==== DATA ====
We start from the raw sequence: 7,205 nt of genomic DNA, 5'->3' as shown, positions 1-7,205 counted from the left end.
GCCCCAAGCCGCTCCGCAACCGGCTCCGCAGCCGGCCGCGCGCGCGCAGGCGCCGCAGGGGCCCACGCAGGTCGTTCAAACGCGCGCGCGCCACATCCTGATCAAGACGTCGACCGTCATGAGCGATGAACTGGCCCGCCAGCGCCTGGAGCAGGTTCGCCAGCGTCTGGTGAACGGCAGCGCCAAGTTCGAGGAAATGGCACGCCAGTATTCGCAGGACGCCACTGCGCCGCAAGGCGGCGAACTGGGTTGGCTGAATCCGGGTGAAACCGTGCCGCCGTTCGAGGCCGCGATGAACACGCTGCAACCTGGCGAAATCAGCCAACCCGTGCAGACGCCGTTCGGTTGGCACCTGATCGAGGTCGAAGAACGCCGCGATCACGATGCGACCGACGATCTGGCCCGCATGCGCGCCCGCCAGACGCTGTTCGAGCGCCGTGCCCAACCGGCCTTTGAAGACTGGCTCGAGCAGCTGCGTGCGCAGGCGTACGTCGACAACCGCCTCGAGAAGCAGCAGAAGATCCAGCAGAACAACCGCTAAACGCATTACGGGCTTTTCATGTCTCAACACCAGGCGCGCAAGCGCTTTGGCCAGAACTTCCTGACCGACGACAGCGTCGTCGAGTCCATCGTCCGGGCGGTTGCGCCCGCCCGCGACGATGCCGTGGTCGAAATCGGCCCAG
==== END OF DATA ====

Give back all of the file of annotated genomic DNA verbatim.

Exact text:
We start from the raw sequence: 7,205 nt of genomic DNA, 5'->3' as shown, positions 1-7,205 counted from the left end.
GCCCCAAGCCGCTCCGCAACCGGCTCCGCAGCCGGCCGCGCGCGCGCAGGCGCCGCAGGGGCCCACGCAGGTCGTTCAAACGCGCGCGCGCCACATCCTGATCAAGACGTCGACCGTCATGAGCGATGAACTGGCCCGCCAGCGCCTGGAGCAGGTTCGCCAGCGTCTGGTGAACGGCAGCGCCAAGTTCGAGGAAATGGCACGCCAGTATTCGCAGGACGCCACTGCGCCGCAAGGCGGCGAACTGGGTTGGCTGAATCCGGGTGAAACCGTGCCGCCGTTCGAGGCCGCGATGAACACGCTGCAACCTGGCGAAATCAGCCAACCCGTGCAGACGCCGTTCGGTTGGCACCTGATCGAGGTCGAAGAACGCCGCGATCACGATGCGACCGACGATCTGGCCCGCATGCGCGCCCGCCAGACGCTGTTCGAGCGCCGTGCCCAACCGGCCTTTGAAGACTGGCTCGAGCAGCTGCGTGCGCAGGCGTACGTCGACAACCGCCTCGAGAAGCAGCAGAAGATCCAGCAGAACAACCGCTAAACGCATTACGGGCTTTTCATGTCTCAACACCAGGCGCGCAAGCGCTTTGGCCAGAACTTCCTGACCGACGACAGCGTCGTCGAGTCCATCGTCCGGGCGGTTGCGCCCGCCCGCGACGATGCCGTGGTCGAAATCGGCCCAG